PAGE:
“I mean that I would expect children your age to understand little—mercifully little—about things such as danger, death, and injustice. And not only do I expect them to, I believe it is a terrible thing to make a child understand such things. It… well, robs them of something, you see.”

There was silence as we looked across to the great, snow-peaked Rim, out over the rolling lowlands below us.

“I don’t know what I’ve been robbed of. I just wish I could have my dad back.”

“I wish that for you too.”

“… So you think I’m strange because I understand too much?”

“Well… yes. Just so.”

“You’re strange.”

That evening brought with it the return of Spook, who nearly startled me to death. I had been reading the Astronomy of the North by candlelight (the most immediately useful of the disciplines in our case, particularly as related to navigation) when I looked up and saw two eyes glinting in the darkness. Only after nearly leaping out of my travel robe, and straining my eyes to see better, did I realize that it was the pale little owl who had delivered my letter of resignation, watching me from his customary perch on Malisa’s shoulder.

It was easy to forget, sometimes, that Mal’s cheery little companion was a nocturnal predator by nature. Or perhaps I should say “in form.” He was, as they say, Mal’s familiar spirit, and it seems almost demeaning to such spirits to say that they are anything “by nature.” To say nothing of the Dreamers they are bound to.

Mal, too, turned to regard me. Then she smiled and drew herself up in a cross-legged seating position.

“Howe. While Naht’s asleep, I had something to run by you.”


“It’s a few days more to Épineuil. We should have a plan for when we get there. No?”

I began the compulsive beard-scratching of my station. “True.”

“We’ll need to spend at least some time in the city. Provisions, at least. We should talk to some townsfolk to learn about goings-on. And maybe we could learn more about river transport while we’re there.”

“True, which means… Naht.”

“Exactly. I don’t have friends I trust as much as Sandron there. It would simply be easier for Naht to be… unseen.”

I mulled it over. Spells that render oneself or another invisible are old, but they are complicated. The ideal invisibility spell works by allowing light to pass through an arbitrary collection of moving surfaces and textures (like, say, a person’s flesh, bone, organs, hair, eyes, and clothes) and are extremely complicated, requiring an advanced vocabulary of ideas and putting a heavy burden on one’s mind to keep ready. Lesser spells exist, such as ones that affect fewer things (say, only living matter, not clothes), or ones that only affect slow-moving things. Several of these were within my reach. The real difficulty would be explaining to Naht the strange and unintuitive ways in which he would have to behave to avoid being partially seen.

“Well. I do have ways of doing that. But they’re fraught and take quite a bit of practice on the part of the subject, or else…”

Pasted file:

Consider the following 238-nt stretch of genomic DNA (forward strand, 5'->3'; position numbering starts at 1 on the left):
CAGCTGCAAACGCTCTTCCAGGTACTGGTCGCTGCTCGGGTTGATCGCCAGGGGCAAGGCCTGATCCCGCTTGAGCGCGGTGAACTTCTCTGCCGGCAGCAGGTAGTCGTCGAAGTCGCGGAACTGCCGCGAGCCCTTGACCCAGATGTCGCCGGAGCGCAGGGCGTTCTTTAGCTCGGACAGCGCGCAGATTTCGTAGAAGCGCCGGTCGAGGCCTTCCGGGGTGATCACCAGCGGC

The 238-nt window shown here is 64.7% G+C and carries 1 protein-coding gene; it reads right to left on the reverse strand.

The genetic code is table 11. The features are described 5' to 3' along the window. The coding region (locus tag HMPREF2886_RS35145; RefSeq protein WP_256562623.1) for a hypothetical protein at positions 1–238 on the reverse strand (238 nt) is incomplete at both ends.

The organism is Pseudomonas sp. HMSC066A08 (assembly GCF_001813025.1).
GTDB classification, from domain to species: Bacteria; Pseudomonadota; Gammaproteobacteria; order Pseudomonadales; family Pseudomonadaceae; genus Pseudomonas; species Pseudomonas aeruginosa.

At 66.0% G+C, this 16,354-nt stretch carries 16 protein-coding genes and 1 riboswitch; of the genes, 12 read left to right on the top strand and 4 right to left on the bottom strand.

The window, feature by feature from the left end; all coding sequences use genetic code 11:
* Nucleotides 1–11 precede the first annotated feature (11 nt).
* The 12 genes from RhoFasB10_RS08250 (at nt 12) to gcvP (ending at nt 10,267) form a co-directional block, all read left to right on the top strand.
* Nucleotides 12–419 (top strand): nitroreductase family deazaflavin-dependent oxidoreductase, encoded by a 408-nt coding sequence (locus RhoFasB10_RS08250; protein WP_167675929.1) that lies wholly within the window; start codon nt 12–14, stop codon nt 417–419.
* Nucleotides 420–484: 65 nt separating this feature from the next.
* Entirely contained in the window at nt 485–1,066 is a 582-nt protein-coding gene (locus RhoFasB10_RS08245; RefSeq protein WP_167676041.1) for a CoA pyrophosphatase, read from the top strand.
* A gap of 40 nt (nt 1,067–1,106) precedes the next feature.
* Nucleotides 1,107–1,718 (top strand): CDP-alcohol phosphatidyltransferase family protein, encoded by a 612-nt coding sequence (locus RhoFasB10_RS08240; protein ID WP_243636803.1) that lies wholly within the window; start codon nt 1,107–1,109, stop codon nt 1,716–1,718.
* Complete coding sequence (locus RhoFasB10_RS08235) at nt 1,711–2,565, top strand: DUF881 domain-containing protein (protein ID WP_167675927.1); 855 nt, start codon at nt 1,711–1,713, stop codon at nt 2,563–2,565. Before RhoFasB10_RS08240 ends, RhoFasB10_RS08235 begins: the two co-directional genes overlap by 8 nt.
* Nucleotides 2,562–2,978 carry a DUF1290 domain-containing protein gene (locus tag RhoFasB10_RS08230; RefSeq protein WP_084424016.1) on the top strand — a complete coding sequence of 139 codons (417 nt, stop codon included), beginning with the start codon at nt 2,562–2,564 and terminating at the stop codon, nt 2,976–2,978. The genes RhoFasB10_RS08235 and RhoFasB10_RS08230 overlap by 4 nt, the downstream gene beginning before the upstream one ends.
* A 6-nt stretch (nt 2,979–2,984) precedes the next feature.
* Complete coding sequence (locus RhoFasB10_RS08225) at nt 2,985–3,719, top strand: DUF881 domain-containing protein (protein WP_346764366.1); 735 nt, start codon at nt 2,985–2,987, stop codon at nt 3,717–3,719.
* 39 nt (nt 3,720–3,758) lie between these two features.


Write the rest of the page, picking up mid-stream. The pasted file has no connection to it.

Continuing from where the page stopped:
Mal dismissed the idea with a wave before I got too far into it. “I agree. I would prefer a seeming.”

I wracked my mind. “A seeming. Hmm. I suppose that means you would prefer to influence the minds of the townsfolk such that they see him as something he is not?”

“Close. I would alter… Naht’s relation to the town. Suppress it for a few days. Just one little relation. Should affect everyone connected to the town without the difficulty of touching every individual mind.”

“Clever! Very clever. I have no idea how to name an instance of relation, let alone manipulate one, to say nothing of suppressing one without sundering it.”

Mal beamed.

“I’d teach you, but I’m afraid you’d have to learn a few decades of the basics first.”

She was right about that. Her magic was not one I could come by easily.

“You say ‘connected to the town’. I imagine that this means that strangers in town may see him?”

“Anybody in the town has some sort of connection to it. And if they’re only ever meeting Naht in town… their relation to him goes through that relation. We’re fine there. The problem is…”

“… the white magus.”

Mal chuckled grimly. “The White Magus. She’d like that, I’m sure. So noble and proud.”

“Oh, come off it. You must know I don’t mean praise for such a woman.”

“I know, I know. Say. This is important. Do you think you can learn anything about her at Épineuil?”

“Why would I be able to?”

“Well, she obviously practices your art.”

I crossed my arms, hurt.

“You don’t mean to tar me with that brush, do you?”

“No. Maybe. I’m kidding. Anyway, I’ve heard you say it before—you know who all of the court wizards are. You know their fields of expertise and their tutors and their rolls of accomplishment. But you don’t know this woman.”

She folded her hands in her lap, forcing herself not to gesticulate so excitedly with them with Naht sleeping so close as she continued.

“There just aren’t that many people who are that good at ink-magic. You can count them on two hands. The point being… someone had to teach her, right? Or did she teach someone? What does she do with those talents? You don’t become a powerful wizard just to not have an affect on the world. Surely someone you know knows.”

She was, once more, painfully right. Painful, because this woman was a member of the elite I belonged to, that I was so proud to belong to. She was one of us, and she was up to something wicked.

“Yes. Probably. I shall take some time and make some inquiries.”

I looked over at Naht, a tiny, dark form sleeping wrapped up in a thick blanket on a grassy patch of earth.

“He doesn’t deserve this,” I remarked.

“That woman? No. He doesn’t deserve what she has in mind. He didn’t deserve to have his father taken from him. But he does deserve a chance.”